YOU: We can talk later, then.
ANNA: Ok. Bye.
Example of dialogue made in ADRIFT
Farewell (passive): A piece of dialogue that appears when the player interacts with something else or leaves the location before ending the conversation. Only one line is needed, for the character the player is talking to. Once the player types the command to perform an action, this line will appear before another brief line saying the intended action is completed. Example:
➢ go north
ANNA: Ok. Bye.
You move north.
Example of dialogue made in ADRIFT
Here is another mechanic that you might be considering implementing if you’re a Zork fan, for instance. Your encounters with enemies can leave you with some collateral damage (even if you won) like a wound that can only be healed with items or after a specific number of moves, that limits the player’s performance in some way or just makes them less resistant.
You have a light wound, which will be cured after 26 moves.
You can be killed by one more light wound.
Character status system in Zork I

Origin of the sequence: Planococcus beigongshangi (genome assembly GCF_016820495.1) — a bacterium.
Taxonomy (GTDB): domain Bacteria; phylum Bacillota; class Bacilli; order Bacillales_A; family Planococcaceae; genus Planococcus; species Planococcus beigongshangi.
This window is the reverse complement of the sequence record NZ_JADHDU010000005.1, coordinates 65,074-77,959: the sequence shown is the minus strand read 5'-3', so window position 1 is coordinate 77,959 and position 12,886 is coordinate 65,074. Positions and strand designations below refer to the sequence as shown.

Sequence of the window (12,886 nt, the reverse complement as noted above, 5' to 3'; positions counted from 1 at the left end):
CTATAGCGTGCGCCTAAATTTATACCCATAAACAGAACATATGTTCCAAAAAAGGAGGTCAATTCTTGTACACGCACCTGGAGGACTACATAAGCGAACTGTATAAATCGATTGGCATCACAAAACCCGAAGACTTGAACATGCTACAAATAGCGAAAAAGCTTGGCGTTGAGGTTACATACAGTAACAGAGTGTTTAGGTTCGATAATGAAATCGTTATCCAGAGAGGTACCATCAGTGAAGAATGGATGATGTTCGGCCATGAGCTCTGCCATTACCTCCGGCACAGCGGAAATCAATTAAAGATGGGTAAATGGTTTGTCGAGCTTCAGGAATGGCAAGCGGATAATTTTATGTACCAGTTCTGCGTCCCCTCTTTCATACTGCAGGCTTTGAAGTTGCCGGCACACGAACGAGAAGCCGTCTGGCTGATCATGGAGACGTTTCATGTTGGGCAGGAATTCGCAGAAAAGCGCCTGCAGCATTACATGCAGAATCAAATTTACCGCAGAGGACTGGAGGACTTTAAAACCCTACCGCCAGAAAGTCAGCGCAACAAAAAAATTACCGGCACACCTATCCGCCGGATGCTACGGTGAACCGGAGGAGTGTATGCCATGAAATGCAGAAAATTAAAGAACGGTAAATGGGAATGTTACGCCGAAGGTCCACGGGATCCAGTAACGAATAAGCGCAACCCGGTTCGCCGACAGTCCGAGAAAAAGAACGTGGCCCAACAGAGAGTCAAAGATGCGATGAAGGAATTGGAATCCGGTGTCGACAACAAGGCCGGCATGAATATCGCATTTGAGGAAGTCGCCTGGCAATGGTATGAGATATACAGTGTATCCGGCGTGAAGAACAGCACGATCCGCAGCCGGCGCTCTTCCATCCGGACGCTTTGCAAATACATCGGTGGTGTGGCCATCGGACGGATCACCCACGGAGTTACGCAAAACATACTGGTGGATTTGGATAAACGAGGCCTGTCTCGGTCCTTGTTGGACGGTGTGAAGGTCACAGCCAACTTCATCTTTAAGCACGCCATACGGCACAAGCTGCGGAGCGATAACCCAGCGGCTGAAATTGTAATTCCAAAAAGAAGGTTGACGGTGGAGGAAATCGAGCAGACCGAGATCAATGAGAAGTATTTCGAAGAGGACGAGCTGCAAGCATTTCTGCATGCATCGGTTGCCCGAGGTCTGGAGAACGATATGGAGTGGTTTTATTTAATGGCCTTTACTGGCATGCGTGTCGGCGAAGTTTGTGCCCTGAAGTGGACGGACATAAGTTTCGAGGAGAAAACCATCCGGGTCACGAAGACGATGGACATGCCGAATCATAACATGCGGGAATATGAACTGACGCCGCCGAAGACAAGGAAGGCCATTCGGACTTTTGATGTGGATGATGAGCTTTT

To check the protagonist’s status, the player usually has to use the “diagnose” or “look myself” command. The status text should tell the player how serious the effect is, how long it will last, and how much more damage the player can endure.
Introduction & End of Game
Those are texts that appear, respectively, when the player opens the game and when the player finishes it.
Introduction: Some classic TA games, once open, would start with an introduction text, consisting of the game’s name and some copyright information, followed straight away by the first location’s description. The game’s context and synopsis would be present in the game’s printed manual, as it was common back in the day. However, nowadays, with the fall of physical media and the rise of digital media, this practice has practically vanished, even among AAA games that are still being sold in physical copies. For indie titles, that was never an option.